Successful concrete tests yielded an enduring elevator at Cordell, Oklahoma

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Story by Kristen Cart

During a recent visit to Nebraska, Dad and I met with the son of Edwin Louis Christoffersen to go through family pictures. Young Ed produced a treasure from among his father’s personal effects. Edwin Christoffersen was superintendent for the Mayer-Osborn Construction job at Cordell Okla., and among his duties was the engineering of a safe and durable elevator. Testing the concrete from a given supplier was of paramount importance.

This logbook shows the results of the testing for each part of the elevator’s structure. It is a fascinating bit of engineering history, and it speaks for itself.

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Cordell concrete tests006You will notice that the date and time of day was included in the calculations for each test. This is how we were able to determine when the Cordell elevator was built.

While a number of factors were recorded for each test, it is not clear to us what each term meant. Perhaps some of our readers can explain the process to us.

It is a true privilege to see some of the engineering practices in use during the 1950s, at a time when slide rules did the work of computers, yielding sufficient precision to send our astronauts to the moon in the following decade.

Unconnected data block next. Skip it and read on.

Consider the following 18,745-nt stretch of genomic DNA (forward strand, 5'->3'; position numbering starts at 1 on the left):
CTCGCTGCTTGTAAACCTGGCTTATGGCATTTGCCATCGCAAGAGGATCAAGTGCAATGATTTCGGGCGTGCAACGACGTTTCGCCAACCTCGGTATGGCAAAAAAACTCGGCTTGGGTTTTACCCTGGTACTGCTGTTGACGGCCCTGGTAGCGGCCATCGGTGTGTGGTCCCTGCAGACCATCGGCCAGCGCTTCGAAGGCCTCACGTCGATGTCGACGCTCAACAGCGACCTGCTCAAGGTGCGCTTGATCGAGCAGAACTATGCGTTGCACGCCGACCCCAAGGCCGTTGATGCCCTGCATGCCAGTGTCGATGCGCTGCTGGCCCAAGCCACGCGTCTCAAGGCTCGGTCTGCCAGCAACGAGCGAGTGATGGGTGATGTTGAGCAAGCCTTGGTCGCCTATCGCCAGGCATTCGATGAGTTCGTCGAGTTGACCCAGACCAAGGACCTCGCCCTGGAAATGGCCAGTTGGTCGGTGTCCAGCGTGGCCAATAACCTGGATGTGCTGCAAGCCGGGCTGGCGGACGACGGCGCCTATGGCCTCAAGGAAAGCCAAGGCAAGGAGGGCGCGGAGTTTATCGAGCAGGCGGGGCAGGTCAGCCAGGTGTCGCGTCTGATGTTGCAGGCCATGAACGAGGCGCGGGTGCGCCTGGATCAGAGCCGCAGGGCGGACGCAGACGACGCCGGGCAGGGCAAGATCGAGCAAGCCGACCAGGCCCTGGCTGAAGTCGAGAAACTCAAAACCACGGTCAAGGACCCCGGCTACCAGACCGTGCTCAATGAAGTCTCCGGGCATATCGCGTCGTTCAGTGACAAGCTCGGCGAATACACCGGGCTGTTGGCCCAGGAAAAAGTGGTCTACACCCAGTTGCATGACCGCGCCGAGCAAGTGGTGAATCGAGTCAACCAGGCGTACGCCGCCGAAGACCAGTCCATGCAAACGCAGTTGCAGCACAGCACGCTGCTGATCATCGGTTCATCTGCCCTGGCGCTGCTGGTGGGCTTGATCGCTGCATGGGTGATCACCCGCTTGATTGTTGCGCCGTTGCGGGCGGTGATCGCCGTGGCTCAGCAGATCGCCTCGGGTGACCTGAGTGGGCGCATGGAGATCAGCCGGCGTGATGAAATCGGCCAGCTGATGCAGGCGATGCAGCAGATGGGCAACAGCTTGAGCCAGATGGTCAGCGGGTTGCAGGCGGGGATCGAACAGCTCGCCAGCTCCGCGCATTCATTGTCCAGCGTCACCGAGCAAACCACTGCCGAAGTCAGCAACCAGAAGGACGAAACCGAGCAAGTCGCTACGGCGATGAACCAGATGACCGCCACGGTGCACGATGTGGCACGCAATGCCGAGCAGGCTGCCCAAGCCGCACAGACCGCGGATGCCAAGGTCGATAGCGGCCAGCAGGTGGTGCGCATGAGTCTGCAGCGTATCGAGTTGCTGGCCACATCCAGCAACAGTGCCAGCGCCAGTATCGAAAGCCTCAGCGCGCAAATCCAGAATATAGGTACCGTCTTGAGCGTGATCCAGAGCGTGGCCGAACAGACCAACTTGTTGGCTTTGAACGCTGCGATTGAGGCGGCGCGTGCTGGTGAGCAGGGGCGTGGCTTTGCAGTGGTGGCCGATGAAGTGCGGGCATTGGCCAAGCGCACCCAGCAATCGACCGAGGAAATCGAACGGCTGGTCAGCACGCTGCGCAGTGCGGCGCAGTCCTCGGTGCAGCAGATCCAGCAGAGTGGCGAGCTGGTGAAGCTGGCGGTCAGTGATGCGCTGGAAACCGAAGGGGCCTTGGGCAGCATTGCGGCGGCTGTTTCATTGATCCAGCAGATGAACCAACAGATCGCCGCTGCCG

These builders, engineers, and innovators were pioneers, working at the pinnacle of their profession. We wish to thank Ed Christoffersen for sharing this priceless piece of history.

4 comments on “Successful concrete tests yielded an enduring elevator at Cordell, Oklahoma

  1. Chandler Thomas says:

    Each line is a test or “set”. The sequential numbers are the “set” numbers for tracking purposes. The book records the amounts of water, sand, aggregate and cement that make up the sample mix which the test was taken from. The “sets” were broken at 7 days to get an initial indication of the strength potential in the concrete mix. A general rule of thumb is that normal concrete mixes should reach 70-75% of their design strength in the first 7 days of maturity. The 28 day tests are required for acceptance as determined by applicable ASTM and ACI standards and manuals of practice.

    • kocart says:

      Thank you for your explanation–it makes perfect sense, now. The builders had to meet a measurable standard, so this logbook is a glimpse of how they did it. Look for a future post of elevator construction standards set forth in contract language at Wauneta, Neb. in the 1950s, assuming we can make it interesting!

  2. Mustang.Koji says:

    Incredible Young Ed held on to this for so long… Indeed, it is a treasure for your research into history!

  3. […] Successful concrete tests yielded an enduring elevator at Cordell, Oklahoma ( […]

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